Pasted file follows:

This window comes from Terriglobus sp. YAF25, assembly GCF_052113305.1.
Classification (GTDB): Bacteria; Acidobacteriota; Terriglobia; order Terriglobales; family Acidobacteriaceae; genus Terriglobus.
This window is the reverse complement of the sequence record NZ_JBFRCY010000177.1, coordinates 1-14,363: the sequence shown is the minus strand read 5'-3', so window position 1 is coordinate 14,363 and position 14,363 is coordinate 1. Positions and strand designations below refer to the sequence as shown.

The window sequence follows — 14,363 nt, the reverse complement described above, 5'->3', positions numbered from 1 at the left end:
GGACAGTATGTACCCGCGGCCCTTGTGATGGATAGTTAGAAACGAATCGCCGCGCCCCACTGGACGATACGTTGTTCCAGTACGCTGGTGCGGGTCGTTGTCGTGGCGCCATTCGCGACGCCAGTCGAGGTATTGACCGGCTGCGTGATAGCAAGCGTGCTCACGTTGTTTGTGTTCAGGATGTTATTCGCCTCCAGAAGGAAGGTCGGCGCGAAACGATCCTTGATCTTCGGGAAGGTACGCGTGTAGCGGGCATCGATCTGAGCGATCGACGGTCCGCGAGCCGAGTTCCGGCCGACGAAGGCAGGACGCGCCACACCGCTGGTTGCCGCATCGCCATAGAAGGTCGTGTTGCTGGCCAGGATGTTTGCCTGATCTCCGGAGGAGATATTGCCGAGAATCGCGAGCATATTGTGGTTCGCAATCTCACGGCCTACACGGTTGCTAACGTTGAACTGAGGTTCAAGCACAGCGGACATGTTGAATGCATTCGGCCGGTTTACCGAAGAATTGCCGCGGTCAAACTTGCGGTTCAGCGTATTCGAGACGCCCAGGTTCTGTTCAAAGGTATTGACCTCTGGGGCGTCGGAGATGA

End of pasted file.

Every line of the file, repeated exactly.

This window comes from Terriglobus sp. YAF25, assembly GCF_052113305.1.
Classification (GTDB): Bacteria; Acidobacteriota; Terriglobia; order Terriglobales; family Acidobacteriaceae; genus Terriglobus.
This window is the reverse complement of the sequence record NZ_JBFRCY010000177.1, coordinates 1-14,363: the sequence shown is the minus strand read 5'-3', so window position 1 is coordinate 14,363 and position 14,363 is coordinate 1. Positions and strand designations below refer to the sequence as shown.

The window sequence follows — 14,363 nt, the reverse complement described above, 5'->3', positions numbered from 1 at the left end:
GGACAGTATGTACCCGCGGCCCTTGTGATGGATAGTTAGAAACGAATCGCCGCGCCCCACTGGACGATACGTTGTTCCAGTACGCTGGTGCGGGTCGTTGTCGTGGCGCCATTCGCGACGCCAGTCGAGGTATTGACCGGCTGCGTGATAGCAAGCGTGCTCACGTTGTTTGTGTTCAGGATGTTATTCGCCTCCAGAAGGAAGGTCGGCGCGAAACGATCCTTGATCTTCGGGAAGGTACGCGTGTAGCGGGCATCGATCTGAGCGATCGACGGTCCGCGAGCCGAGTTCCGGCCGACGAAGGCAGGACGCGCCACACCGCTGGTTGCCGCATCGCCATAGAAGGTCGTGTTGCTGGCCAGGATGTTTGCCTGATCTCCGGAGGAGATATTGCCGAGAATCGCGAGCATATTGTGGTTCGCAATCTCACGGCCTACACGGTTGCTAACGTTGAACTGAGGTTCAAGCACAGCGGACATGTTGAATGCATTCGGCCGGTTTACCGAAGAATTGCCGCGGTCAAACTTGCGGTTCAGCGTATTCGAGACGCCCAGGTTCTGTTCAAAGGTATTGACCTCTGGGGCGTCGGAGATGA